After the revelations about the Orpéa group, has the government taken measures to fight against abuse?
Our 2021 report and Mr. Castanet’s book have raised awareness, not just of the public authorities, but of society as a whole. If mistreatment is now defined by law, the reporting system is not yet developed. Professionals continue to wonder about what we put under the term abuse, about what to do, about the obligation to report it. Despite our recommendations, there is still no reliable measurement tool shared by all regulatory and control authorities. It is necessary to set up a real mechanism of “medico-social vigilance”with training in well-treatment and the fight against abuse for staff.
The elderly are not in detention!
The public authorities have nevertheless launched a vast plan to control nursing homes…
It’s a start, but it’s not enough. The ARS and the Departmental Councils still do not have a common repository as a basis for control. The duration of the procedure is long. And the human resources are lacking: the government may have planned the recruitment of 120 additional positions for two years, it is insufficient to cover the 7,500 nursing homes. We also recall the need to develop on-site investigations, and in an unexpected manner.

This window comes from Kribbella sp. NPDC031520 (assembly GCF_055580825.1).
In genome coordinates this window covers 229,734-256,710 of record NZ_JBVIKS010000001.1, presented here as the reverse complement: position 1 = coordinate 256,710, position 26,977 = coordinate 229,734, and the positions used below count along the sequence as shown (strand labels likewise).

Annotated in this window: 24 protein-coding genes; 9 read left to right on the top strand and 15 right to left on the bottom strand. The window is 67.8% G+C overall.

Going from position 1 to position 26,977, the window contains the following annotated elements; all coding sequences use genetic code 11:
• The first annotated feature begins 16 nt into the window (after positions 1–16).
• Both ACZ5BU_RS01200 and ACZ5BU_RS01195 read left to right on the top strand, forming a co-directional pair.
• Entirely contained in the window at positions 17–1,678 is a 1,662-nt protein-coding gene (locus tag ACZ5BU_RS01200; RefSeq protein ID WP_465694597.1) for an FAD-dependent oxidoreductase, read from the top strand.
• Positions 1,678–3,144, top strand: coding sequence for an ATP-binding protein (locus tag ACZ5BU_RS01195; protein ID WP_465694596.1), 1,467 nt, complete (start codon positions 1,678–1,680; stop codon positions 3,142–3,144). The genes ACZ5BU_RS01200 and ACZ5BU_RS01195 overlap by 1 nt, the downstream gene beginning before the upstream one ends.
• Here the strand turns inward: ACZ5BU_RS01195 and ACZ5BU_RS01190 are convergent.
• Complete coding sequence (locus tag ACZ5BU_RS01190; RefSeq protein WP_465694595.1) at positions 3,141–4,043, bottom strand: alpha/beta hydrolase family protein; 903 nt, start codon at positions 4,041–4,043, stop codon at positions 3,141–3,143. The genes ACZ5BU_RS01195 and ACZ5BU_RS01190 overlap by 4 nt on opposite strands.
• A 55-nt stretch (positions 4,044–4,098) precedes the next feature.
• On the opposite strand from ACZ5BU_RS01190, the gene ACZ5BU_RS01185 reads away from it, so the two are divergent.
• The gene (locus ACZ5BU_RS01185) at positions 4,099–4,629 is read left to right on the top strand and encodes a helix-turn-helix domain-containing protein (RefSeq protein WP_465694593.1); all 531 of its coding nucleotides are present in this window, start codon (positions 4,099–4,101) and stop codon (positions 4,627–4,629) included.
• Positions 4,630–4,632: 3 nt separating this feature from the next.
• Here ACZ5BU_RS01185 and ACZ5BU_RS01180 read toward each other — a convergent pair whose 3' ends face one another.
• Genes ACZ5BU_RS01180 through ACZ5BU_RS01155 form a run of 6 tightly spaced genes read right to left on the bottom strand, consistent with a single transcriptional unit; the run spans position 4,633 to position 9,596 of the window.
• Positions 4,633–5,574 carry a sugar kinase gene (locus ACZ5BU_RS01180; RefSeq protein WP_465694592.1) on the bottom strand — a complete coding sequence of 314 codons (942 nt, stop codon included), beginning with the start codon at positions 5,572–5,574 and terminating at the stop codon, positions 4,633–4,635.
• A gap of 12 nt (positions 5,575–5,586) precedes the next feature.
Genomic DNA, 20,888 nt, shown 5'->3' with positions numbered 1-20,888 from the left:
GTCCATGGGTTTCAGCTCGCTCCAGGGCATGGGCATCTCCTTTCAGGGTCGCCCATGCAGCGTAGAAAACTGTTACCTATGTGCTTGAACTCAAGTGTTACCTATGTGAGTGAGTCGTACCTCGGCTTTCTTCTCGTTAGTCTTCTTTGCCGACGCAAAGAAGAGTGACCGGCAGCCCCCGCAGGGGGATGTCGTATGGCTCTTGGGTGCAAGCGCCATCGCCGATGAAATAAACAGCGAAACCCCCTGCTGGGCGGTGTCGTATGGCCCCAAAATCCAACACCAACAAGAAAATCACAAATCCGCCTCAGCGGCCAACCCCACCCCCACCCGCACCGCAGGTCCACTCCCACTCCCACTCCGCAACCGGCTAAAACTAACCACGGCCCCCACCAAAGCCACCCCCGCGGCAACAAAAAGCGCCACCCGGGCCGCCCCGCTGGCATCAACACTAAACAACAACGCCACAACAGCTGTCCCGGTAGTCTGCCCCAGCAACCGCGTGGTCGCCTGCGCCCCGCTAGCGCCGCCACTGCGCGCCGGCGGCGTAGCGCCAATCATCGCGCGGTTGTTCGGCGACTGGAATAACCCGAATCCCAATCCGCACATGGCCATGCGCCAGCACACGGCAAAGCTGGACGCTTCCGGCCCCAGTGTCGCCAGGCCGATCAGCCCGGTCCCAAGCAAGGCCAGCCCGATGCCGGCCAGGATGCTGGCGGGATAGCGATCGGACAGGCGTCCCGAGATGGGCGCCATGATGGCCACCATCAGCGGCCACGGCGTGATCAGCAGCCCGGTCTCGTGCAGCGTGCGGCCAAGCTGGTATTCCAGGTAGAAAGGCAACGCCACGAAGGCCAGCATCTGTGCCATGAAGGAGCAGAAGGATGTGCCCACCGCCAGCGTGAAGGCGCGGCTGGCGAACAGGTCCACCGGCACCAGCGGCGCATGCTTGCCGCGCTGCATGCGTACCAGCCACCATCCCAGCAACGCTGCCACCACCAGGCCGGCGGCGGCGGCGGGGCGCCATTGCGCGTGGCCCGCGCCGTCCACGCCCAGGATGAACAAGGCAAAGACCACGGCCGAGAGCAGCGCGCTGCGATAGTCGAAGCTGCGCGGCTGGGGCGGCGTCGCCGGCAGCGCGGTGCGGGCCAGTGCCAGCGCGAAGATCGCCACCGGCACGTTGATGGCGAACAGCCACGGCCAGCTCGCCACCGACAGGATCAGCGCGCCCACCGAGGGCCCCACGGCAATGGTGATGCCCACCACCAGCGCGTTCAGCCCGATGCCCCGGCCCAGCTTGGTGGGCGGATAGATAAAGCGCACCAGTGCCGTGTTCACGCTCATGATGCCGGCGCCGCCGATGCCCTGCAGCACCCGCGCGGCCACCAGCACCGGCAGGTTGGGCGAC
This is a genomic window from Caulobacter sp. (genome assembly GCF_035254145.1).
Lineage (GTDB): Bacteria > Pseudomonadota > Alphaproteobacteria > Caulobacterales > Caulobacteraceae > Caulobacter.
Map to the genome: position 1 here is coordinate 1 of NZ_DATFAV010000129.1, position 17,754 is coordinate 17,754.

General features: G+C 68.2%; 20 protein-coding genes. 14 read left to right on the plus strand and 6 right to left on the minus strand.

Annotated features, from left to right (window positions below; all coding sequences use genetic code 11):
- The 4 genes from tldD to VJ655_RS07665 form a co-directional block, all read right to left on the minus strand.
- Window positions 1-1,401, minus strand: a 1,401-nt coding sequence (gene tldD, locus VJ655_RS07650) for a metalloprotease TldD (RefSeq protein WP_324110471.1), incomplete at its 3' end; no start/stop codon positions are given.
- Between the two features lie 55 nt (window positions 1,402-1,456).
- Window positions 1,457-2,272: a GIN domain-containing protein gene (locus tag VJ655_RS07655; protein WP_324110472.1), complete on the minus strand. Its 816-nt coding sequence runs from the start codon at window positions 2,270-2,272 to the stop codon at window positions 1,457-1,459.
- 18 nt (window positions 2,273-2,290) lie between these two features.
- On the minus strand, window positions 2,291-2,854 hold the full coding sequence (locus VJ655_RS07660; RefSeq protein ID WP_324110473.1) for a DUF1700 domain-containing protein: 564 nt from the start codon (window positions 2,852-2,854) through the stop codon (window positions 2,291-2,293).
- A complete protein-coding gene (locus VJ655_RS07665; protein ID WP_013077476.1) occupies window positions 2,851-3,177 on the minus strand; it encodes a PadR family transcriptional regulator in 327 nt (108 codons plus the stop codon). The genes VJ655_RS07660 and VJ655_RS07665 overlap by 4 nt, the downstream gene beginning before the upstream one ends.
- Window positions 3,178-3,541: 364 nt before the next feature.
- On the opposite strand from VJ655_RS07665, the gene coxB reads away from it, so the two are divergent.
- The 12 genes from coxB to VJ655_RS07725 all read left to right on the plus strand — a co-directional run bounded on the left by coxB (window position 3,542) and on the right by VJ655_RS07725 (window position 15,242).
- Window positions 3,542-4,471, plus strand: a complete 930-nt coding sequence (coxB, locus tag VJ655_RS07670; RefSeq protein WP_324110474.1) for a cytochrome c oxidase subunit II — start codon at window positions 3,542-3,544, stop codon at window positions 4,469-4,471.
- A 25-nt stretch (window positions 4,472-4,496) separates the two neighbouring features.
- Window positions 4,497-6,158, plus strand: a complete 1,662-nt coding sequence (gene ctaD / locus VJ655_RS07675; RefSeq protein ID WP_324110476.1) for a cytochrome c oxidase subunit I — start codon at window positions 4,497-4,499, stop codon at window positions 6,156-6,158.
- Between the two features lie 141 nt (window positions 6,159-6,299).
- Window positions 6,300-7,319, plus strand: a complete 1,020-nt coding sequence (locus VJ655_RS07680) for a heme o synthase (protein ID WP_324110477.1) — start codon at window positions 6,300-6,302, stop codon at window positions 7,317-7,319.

How to improve relations with residents and their relatives?
Families do not necessarily dare to denounce acts of mistreatment for fear of reprisals: We already have 7% of withdrawals among the 281 complaints received over the past eighteen months. We recommend setting up a mediation system in each Ehpad: sometimes it is enough to talk to each other to unblock a situation. The Defender of Rights has already settled, in this way, 37% of the reports it had received since the first report. It is also necessary to implement annual satisfaction surveys and strengthen transparency. It is very good that the HAS has created the first reference system intended for the evaluation of the quality of medico-social establishments. The Ministries of Health and Solidarity have also promised to publish ten key indicators on each establishment sheet. But we are still waiting for their publication.